T. Geganius and P. Minutius were next elected consuls. In this year, when every thing was quiet from war abroad, and the dissensions were healed at home, another much more serious evil fell upon the state;
first a scarcity of provisions, in consequence of the lands lying untilled during the secession of the commons; then a famine such as befals those who are besieged.
And it would have ended in the destruction of the slaves at least, and indeed some of the commons also, had not the consuls adopted precautionary measures, by sending persons in every direction to buy up corn, not only into Etruria on the coast to the right of Ostia, and through the Volscians along the coast on the left as far as Cumae, but into Sicily also, in quest of it. So far had the hatred of their neighbours obliged them to stand in need of aid from distant countries. When corn had been bought up at Cumae, the ships were detained in lieu of the property of the Tarquinii by the tyrant Aristodemus, who was their heir.
Among the Volsci and in the Pomptine territory it could not even be purchased. The corn dealers themselves incurred danger from the violence of the inhabitants. Corn came from Etruria by the Tiber: by means of this the people were supported. Amid [p. 120]
this distressing scarcity they would have been harassed by a very inconvenient war, had not a dreadful pestilence attacked the Volsci when about to commence hostilities.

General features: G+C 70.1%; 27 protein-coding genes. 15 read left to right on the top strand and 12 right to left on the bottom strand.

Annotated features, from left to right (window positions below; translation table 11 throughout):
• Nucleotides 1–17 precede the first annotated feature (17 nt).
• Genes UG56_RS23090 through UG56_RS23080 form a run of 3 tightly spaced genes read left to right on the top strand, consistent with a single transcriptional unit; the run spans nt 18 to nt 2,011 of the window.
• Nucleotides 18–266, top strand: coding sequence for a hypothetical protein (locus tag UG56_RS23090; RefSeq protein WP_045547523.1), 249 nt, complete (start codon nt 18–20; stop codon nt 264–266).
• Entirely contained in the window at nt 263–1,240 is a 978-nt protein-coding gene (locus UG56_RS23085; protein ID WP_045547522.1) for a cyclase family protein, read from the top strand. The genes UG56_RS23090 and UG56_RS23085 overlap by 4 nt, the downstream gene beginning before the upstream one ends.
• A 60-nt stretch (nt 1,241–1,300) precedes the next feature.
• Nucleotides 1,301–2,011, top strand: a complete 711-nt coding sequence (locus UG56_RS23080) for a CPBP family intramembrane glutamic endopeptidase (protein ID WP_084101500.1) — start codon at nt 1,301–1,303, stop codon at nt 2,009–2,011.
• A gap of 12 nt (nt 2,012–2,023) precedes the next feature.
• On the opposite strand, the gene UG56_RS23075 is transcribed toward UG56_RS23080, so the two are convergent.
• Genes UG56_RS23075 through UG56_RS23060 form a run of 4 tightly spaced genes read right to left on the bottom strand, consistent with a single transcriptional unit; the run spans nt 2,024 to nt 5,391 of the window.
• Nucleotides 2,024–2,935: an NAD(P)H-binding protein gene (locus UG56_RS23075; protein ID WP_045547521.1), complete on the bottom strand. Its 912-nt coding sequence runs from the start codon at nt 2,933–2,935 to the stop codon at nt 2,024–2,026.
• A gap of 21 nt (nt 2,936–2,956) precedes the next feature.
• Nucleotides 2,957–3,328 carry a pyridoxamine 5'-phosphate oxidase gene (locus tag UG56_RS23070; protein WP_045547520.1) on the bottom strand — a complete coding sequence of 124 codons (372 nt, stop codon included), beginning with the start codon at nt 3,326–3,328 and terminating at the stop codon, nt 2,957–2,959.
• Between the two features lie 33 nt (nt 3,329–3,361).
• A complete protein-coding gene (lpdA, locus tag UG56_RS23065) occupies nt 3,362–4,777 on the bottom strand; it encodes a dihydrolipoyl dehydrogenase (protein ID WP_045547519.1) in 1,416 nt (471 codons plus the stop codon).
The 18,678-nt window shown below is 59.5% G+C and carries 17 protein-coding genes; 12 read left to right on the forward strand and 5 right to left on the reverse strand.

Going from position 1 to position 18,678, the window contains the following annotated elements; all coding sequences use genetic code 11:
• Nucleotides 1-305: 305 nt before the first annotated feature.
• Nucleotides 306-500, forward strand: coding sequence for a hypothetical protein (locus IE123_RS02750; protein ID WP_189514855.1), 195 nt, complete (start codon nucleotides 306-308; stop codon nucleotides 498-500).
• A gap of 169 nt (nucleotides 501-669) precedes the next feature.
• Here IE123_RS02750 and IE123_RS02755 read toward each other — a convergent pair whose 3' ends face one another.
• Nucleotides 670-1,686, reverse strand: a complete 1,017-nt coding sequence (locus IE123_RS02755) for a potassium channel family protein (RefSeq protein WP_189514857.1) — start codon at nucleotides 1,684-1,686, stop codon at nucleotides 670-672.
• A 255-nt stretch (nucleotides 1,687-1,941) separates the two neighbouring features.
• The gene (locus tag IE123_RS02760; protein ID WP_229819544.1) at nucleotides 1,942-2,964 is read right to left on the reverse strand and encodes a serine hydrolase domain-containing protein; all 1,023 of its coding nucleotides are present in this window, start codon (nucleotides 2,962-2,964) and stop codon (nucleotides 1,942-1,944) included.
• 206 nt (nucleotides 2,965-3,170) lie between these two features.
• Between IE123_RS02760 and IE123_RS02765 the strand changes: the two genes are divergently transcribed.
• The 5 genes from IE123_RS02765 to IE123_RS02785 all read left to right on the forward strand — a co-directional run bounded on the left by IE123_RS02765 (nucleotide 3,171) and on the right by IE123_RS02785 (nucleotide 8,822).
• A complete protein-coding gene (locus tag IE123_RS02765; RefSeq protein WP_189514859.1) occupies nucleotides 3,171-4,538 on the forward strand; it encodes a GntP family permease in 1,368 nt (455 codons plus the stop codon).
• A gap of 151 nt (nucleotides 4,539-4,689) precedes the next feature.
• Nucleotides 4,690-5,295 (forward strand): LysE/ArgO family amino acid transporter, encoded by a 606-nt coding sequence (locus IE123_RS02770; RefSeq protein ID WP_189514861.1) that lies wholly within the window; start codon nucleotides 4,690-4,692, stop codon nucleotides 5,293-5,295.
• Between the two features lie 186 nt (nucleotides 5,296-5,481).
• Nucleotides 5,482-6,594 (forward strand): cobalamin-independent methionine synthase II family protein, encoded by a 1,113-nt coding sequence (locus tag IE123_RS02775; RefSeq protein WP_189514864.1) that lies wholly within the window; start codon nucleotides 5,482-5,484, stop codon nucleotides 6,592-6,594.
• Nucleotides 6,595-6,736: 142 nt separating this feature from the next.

The minds of the enemy being alarmed by this calamity, so that they were influenced by some terror, even after it had abated, the Romans both augmented the number of their colonists at Velitrae, and despatched a new colony to the mountains of Norba, to serve as a barrier in the Pomptine district.
Then in the consulship of M. Minucius, and A. Sempronius, a great quantity of corn was imported from Sicily, and it was debated in the senate at what rate it should be given to the commons.
Many were of opinion, that the time was come for putting down the commons, and for recovering those rights which had been wrested from the senators by secession and violence. In particular, Marcius Coriolanus, an enemy to tribunitian power, says, “If they desire the former rate of provisions, let them restore to the senators their former rights.
Why do I, after being sent under the yoke, after being, as it were, ransomed from robbers, behold plebeian magistrates, and Sicinius invested with power? Shall I submit to these indignities longer than is necessary? Shall I, who would not have endured King Tarquin, tolerate Sicinius.
Let him now secede, let him call away the commons. The road lies open to the sacred mount and to other hills. Let them carry off the corn from our lands, as they did three years since.
Let them have the benefit of that scarcity which in their frenzy they have occasioned. I will venture to say, that, brought to their senses by these sufferings, they will themselves become tillers of the lands, rather than, taking up arms and seceding, they would prevent them from being tilled.”
It is not so easy to say whether it should have been done, as I think that it might have been practicable for the senators, on the condition of lowering the price of provisions, to have rid themselves of both the tribunitian power, and all the restraints imposed on them against their will.1 [p. 121]